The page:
Tuesday, September 27, 2011

The Pronoun shift

I was ruminating on the first few weeks when my husband and I, as well as DJ's aunts, brothers and grandma were all trying to make the pronoun shift, not to mention calling our new female relative by her new name.  As I lay awake in my bed before dawn today, (why the hell was I up so early after getting my butt kicked at work the day before?  Oops, that's another separate issue and violates my "one issue at a time" rule. Sorry.) I was trying to remember what led to that transition become easier.  All I can come up with is sheer repetition.

I can only liken it to muscle memory.  You know how when you do something often enough, your brain doesn't have to think about it anymore?  Your body just goes on auto pilot and does what it needs to do, responds as it needs to respond, says what it needs to say? For instance, most of us have had enough lousy days that we can no longer keep track on any of our phalanges (that would be fingers and toes for those of you who don't know and don't feel like surfing through Webster's).  And the majority of us have enough social experience to know that most people don't necessarily want to hear about our lousy day, so we can answer, by rote, "I'm doing great.  How are you?", when someone says, "Hey, how's it going?" ( I live in a small town in the south.  "Hey" is an accepted greeting, even among the educated.  And no, we don't have a piece of straw hanging out of our mouths that we must try to speak around when we say, "Hey".)

The first few months, as we were trying to use the appropriate pronoun of "she" instead of "he" it seemed like making the switch would never come readily.  Using DJ's new name wasn't too terribly difficult since it was a derivative of her given name, thank goodness.  If she'd gone from say, "Eric" to "Penelope" that would have been quite an uphill climb for my limited faculties.  But the pronouns were especially difficult because they are so blessed similar sounding and only slightly different to say; and yet, the addition, or subtraction, of the "s" to the "he" means all the difference in the world to the person to whom you are referring.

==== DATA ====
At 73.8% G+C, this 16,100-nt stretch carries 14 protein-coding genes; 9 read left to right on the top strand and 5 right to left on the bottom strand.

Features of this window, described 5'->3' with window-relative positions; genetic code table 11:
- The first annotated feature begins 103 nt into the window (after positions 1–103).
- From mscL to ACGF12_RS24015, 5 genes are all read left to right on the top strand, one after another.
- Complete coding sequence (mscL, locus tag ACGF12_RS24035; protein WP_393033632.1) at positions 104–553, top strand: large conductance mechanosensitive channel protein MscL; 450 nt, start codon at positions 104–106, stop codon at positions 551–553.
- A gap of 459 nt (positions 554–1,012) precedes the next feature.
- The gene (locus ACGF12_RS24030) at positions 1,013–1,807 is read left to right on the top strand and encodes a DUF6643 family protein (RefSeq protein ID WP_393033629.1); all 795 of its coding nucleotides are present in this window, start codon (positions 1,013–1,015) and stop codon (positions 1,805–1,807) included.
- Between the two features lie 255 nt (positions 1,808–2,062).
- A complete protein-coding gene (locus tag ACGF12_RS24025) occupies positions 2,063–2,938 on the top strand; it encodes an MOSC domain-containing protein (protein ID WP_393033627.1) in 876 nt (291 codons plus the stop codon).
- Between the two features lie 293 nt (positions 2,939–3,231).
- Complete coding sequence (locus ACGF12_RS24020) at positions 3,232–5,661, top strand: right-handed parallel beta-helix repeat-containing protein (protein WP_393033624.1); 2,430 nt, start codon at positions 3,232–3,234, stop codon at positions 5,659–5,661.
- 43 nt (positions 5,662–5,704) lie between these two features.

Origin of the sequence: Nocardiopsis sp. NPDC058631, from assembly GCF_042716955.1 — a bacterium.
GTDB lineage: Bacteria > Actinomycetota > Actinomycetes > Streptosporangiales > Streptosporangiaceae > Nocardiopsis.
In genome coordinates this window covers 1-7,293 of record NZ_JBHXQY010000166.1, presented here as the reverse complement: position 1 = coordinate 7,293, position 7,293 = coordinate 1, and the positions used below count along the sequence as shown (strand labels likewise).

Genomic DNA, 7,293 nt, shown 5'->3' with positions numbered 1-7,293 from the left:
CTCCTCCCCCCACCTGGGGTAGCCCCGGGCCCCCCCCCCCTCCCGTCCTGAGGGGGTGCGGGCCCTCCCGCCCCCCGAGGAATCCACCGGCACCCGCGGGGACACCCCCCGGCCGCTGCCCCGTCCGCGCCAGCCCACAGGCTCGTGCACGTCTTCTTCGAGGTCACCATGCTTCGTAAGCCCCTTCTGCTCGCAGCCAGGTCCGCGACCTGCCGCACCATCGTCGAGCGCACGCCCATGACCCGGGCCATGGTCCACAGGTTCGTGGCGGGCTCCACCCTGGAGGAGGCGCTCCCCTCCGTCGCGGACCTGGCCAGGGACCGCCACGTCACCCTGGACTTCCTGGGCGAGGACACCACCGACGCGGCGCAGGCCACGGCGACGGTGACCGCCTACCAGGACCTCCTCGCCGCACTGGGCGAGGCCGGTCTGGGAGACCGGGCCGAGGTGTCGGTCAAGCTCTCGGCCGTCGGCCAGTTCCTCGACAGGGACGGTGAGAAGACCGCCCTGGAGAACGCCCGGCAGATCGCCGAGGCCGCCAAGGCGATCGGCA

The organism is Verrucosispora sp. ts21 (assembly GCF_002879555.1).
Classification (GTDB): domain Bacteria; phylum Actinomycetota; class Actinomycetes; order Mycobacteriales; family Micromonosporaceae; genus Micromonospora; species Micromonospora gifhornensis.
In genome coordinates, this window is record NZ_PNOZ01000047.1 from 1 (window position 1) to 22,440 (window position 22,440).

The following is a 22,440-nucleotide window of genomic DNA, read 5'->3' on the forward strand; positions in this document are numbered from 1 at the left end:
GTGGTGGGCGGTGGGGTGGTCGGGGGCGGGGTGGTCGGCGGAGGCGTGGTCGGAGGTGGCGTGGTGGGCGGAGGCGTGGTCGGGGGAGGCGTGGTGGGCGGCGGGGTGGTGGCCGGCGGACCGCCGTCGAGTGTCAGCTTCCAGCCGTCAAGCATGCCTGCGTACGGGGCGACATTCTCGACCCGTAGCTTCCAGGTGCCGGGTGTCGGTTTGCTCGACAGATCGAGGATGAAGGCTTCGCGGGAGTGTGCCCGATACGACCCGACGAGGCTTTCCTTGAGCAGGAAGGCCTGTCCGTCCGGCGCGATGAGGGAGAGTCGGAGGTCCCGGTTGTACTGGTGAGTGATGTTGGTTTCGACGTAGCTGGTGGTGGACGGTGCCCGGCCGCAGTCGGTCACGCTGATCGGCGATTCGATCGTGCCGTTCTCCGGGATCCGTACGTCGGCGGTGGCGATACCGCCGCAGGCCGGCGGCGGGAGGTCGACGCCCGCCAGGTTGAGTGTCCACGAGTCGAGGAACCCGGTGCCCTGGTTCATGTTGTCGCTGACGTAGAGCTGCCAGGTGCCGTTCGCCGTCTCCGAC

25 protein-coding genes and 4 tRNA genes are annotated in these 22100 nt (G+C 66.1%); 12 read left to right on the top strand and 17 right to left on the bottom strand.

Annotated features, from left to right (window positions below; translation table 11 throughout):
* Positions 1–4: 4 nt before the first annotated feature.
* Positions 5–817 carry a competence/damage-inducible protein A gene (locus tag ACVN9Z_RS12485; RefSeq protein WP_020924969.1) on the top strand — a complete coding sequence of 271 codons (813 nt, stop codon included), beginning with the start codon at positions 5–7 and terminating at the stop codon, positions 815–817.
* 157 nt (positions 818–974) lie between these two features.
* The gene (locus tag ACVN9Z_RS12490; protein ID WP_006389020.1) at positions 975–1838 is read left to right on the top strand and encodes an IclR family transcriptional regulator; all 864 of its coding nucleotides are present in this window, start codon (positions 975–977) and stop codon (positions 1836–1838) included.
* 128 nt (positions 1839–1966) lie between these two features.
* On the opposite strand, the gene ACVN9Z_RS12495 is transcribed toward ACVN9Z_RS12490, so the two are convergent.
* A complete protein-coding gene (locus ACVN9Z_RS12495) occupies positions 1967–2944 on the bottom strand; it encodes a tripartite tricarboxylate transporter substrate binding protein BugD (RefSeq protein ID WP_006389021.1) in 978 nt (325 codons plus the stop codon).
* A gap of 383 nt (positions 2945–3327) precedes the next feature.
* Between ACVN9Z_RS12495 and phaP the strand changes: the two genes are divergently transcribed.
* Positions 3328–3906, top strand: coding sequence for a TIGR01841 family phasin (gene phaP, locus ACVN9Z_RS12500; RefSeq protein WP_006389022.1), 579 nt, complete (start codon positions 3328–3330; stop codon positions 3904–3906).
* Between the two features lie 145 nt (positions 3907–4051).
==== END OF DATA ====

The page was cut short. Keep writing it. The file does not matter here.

So this just popped into my head.  Almost all of us under the age of 40 have taken a keyboarding class.  Remember the first time you set eyes on a keyboard and wondered how the heck you would ever make your left index finger remember that it was responsible for typing "f", "g", "t", "r" and "b"?  Now, my body has it so memorized that I had to look at the keyboard just now to remember which letters my left index finger was able to recall, all by itself, without my thinking about it. That's muscle memory.  I'll bet within one or two months of your keyboarding class, your left index finger was able to find all of the abovementioned letters, without thinking, which even now I can't think of without having to look at the keyboard, in spite of having written about it not 30 words, or seconds ago.

That is the process that will occur when you're trying to make the pronoun shift.  And it will occur because of simple repetition. If you're worried that your transgendered loved one will be offended when you slip up, because you will slip up, don't.  If you have let the person know that you want to make the change, he or she will know that you're making your best effort;  that, in itself, is more important than anything else because it signifies your acceptance.  And there is almost nothing that a quick, but sincere apology with a rueful smile can't remedy.  If, for some reason your transgendered relative does become sensitive when you slip up, gently remind him or her that this is new for you too and that half the time you call everyone you know by the wrong name because it's part of the aging, parenting, and human process.  We've talked about having a sense of humor before.  It's integral, in this extremely fallible person's opinion.  The transgendered person must attempt to have a sense of humor, as well.  It's ok to gently and lovingly remind the person to lighten up, that you're doing your best and that you're all in this together.